David Chang is a lucky guy. After having unbelievable success with his Momofuku noodle bar, he decided to open what could only be called, an odd Asian burrito joint. Why he did it we'll never know. Maybe he had visions of turning it into a national chain like Chipotle. But even after he opened his new restaurant, which he called, Momofuku Saam Bar (the saam is the burrito if you haven't picked that up by now,) and everyone, and I mean to a person whether it was chef, critic or your average diner, shrugged their shoulders about the saam, Chang refused to change the concept at the restaurant to one that was more in keeping with the magic he created at Momofuku. And what was most amazing, and this is the part where Chang is lucky, the critics (including yours truly) who ate at the Saam bar didn't review it.
Though I haven't spoken to the other writers about it, I assume they felt the same way I did. You see Chang is one of the great culinary talents to have come along in a long time. Sort of a working man's Nobu who invented an affordable Asian fusion cuisine that has a perfect blend of Eastern and Western culinary concepts. And rather than give the restaurant a bad review, we gave him the benefit of the doubt and waited for him to turn things around before we wrote about it. It was sort of like art critics going to see works from Picasso's Blue Period before he quite worked them out, and staying mum on the subject until he got the concept on track. That's how we treated Chang's "Saam period."
The odd thing about the saam, and I am not the first to report on this, Adam Platt did an excellent job conveying the dynamic of the situation including a spot-on profile of how Chang's personality came into the mix, despite the fact that every knowledgable person in the food industry, both chef and critic, told him to dump them, Chang was stubborn and stayed true to his concept. But sometimes business needs actually have a positive impact on art, and with his accountants tired of reading journals that were as empty as the restaurant during the "Saam period", Chang finally relented and relegated the saam to its rightful place on the menu (three pitiful entries on the lower right hand corner) and replaced them with a menu full of his sophisticated, yet casual, Asian fusion cuisine which is based on top market ingredients. Now, rather than the restaurant being deserted when we visited this past Saturday night, they were lined up waiting to be seated and at 10:30 people were still teeming into the restaurant. It's funny because if you ask Chang what made the difference, he would tell you that it was Frank Bruni's two star review in the New York Times. But as I would tell him if we were discussing it in person, "You're wrong you asshole, you finally got rid of those stupid saams and put your own food on the menu and that gave Bruni, and the rest of us I might add, something to write about."
They started us with a platter of four appetizers - Caraquet oysters with a kimchee consomme, a grilled squid salad , Jonah crab claws with a yuzu mayonaisse, and a slice of dressed ham served with peanuts. A good start and the Jonah crab claws were exceptional. Chang should ramp them up to Stone Crab claws with the mayo as a dipping sauce. Then a seviche of bay scallop with fish sauce and pineapple. It was good but it didn't quite grab me as much as I thought it would, possibly missing a touch of sweetness. Chang has been serving the Hamachi with edemame and horsradish puree and Uni with creamy tofu and yuzu for awhile now and both dishes have been tweaked to perfection. The uni dish is an amazing concoction. Sort of like breakfast food, but with an unique array of textures and flavors that is reminscent of Thomas Keller's Oysters and Pearls. To digress for a moment, this is what makes Chang so unique. You could take this dish and dress it up a bit, plate it a bit more carefully, and serve it at a restaurant as grand as Per Se. But here he is serving it on the lower East Side for something like $14. An amazing accomplishment for a chef and an amazing opportunity for diners.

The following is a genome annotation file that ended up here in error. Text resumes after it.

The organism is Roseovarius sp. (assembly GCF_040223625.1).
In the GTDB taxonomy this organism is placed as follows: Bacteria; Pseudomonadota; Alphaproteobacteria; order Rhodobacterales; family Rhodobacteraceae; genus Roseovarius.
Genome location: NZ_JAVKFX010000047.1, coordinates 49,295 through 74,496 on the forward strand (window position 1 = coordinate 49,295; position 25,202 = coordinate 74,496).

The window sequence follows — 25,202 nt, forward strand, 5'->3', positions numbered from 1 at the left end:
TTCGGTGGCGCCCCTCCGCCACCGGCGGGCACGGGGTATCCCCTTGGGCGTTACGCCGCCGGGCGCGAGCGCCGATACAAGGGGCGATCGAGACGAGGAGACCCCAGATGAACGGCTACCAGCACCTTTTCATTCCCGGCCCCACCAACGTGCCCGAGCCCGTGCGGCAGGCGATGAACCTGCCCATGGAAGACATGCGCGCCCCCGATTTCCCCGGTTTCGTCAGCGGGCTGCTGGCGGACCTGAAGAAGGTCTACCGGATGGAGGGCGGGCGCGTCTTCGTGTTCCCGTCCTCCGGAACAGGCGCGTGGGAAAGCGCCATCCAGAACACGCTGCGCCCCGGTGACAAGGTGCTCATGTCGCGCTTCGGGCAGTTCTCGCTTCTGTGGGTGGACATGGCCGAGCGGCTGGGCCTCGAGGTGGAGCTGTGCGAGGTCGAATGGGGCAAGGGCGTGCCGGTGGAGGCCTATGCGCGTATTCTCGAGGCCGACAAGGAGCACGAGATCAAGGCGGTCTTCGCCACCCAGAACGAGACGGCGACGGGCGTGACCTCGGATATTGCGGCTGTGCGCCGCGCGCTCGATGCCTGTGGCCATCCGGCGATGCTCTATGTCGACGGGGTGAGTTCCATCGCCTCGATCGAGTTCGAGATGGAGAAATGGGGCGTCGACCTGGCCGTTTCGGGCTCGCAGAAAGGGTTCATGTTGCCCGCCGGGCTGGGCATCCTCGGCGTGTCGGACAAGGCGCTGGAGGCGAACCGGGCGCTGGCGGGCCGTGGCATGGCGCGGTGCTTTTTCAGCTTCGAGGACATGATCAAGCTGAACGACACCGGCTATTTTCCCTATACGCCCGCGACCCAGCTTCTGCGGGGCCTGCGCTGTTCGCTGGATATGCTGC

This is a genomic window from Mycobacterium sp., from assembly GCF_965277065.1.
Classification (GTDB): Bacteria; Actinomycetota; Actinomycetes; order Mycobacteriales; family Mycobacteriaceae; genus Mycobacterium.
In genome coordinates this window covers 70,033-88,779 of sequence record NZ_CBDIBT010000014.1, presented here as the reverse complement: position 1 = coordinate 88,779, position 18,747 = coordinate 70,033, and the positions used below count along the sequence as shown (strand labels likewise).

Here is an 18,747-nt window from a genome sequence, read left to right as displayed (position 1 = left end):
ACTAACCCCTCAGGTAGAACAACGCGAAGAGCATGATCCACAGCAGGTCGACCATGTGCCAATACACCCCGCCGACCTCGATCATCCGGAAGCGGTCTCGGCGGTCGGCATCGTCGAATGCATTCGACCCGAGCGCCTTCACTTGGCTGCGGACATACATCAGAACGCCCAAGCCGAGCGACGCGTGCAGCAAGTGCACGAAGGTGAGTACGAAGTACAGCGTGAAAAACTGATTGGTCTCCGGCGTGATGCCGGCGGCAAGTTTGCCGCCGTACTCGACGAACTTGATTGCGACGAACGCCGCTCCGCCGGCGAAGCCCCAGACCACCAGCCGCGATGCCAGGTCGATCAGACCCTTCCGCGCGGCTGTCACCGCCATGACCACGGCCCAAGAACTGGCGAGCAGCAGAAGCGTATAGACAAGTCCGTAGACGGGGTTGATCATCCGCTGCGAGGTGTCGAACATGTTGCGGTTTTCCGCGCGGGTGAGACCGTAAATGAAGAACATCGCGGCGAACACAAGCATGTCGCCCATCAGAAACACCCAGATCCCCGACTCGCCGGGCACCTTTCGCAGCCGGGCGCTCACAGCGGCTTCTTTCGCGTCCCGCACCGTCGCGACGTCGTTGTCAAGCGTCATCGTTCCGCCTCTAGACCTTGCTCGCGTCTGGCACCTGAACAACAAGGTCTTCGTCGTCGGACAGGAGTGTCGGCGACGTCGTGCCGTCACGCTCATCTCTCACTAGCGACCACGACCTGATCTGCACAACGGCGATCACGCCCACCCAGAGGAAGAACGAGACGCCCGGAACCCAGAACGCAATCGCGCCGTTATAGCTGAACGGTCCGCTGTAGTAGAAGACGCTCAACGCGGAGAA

We moved onto a dish of mixed sauteed mushrooms. Very nice but not among the best dishes of the evening. Then a flight of three different country hams, served with a reduced redeye gravy dipping sauce that was simply amazing. I tried to get Chang to tell me how he makes the gravy but he wouldn't do it. But it was wonderfully thick and full bodied, and had a slight, but definitely present, flavor of coffee. Fried Brussel sporuts with fish sauce, chiles and puffed rice crisps was superb. Then a dish out of the Momofuku playbook, grilled asparagus with miso butter and a poached egg.
Chowan Mushi with snails and chopped edemame at the bottom was good if not a bit subtle compared to some of the other dishes. It was sort of redundant to have it in the same meal as the uni dish, and following the intensely flavored Brussel sprouts the dish sort of disappeared. Then grilled sweetbreads with Thai chile dipping sauce. This was the only dish I actively disliked as the sweetbreqads weren't crispy. In fact they were mushy. Blech and we didn't finish it. Later when David came to the table he told us that "they grow on you," adding that a number of people felt the way we felt and they now like the dish. We finished things off with a super claypot shellfish stew with mussels, scallops, what looked like crayfish tails (or maybe sliced shrimp) and thin slices of rice cake in an intense and spicy boullabaisse-style sauce.
An excellent meal and what a difference from the saam days. And it isn't like the staff doesn't know it as well with every one of them saying to me after the meal "How'd you like those burritos we sent out." My meal was so good, I'll be back this week to eat my way through the rest of the menu including the various lettuce wraps with grilled meats. Bravo Chang. We all knew it was just a matter of time. B+